4 Simple Steps for Growing Your Own Organic Food
There are a lot of good reasons to grow your own organic food. In fact, there is a lot of increasingly disturbing evidence that presents equally good reasons not to buy non-organic supermarket produce. For example, one recent study of pesticide exposure in children in a major U.S. metropolitan area found that traces of garden chemicals were found in 99 percent of the 110 children who were tested. Further, according to the Environmental Protection Agency, 90% of fungicides, 60% of herbicides and 30% of insecticides are considered carcinogenic.
On a happier note, growing your own organic food is not only healthier, but it can save you a lot of money. Produce departments are taking full advantage of an educated public’s desire for organic food, a fact reflected in the huge difference in price. In addition to reducing your grocery bill, by transforming your lawn into a garden, you’ll also save money on your water bill. Trees and shrubs require anywhere from two and a half to four times less water than maintaining a lawn.
Simple Tricks to Start Off
As the person in charge of production of your own herbs, fruits and vegetables, you can replace chemical pesticides with natural alternatives. One such alternative is a little cayenne pepper or horseradish mixed with garlic paste added to a gallon of water. It’s important to test the strength on a leaf or two because if it’s too strong, it can burn the plant. However, it’s remarkably effective as a pest repellent.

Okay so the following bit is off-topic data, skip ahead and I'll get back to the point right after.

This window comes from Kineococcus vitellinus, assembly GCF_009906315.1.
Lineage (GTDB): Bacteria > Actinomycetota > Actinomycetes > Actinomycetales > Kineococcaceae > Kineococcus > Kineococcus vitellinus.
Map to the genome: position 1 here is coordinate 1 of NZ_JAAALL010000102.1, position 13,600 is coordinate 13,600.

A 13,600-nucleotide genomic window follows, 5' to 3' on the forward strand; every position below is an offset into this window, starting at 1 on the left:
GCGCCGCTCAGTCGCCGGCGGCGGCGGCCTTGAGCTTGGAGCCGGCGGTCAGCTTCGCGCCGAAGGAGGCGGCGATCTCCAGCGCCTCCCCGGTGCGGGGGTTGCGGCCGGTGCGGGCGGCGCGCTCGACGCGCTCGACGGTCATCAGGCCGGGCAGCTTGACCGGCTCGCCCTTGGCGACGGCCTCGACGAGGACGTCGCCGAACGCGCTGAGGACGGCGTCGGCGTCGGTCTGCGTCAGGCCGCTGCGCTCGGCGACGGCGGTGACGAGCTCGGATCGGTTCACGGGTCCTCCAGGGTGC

You’ll also be able to decide what kind of soil you want to use to grow your food. Different plants thrive in different types of soil. For example, some, such as flowers and annual vegetables prefer peat-free soil, while blueberries require lime-free compost. Fruit trees benefit most from a soil based mix that releases nutrients slowly due to their long lives.
No matter what kind of soil composition you choose, mulching is an important factor in preparing it for planting. Mulching is the process of enriching the soil. Two benefits of mulching are weed reduction and water conservation. Organic mulches are commonly made from decomposing plant materials. Many people set up a worm farm to provide natural compost for mulching. Worms are also able to detoxify soil of due to their ability to break down substances, including heavy metals like cadmium and lead.
Experts recommend not using live green materials rather than those already in an advanced state of decomposition because they can leach needed nitrogen from the soil. Proper mulching requires the soil to be covered with up to three inches of material to achieve the maximum benefits. However, the mulch should not cover the plant’s base, but only the root zones.
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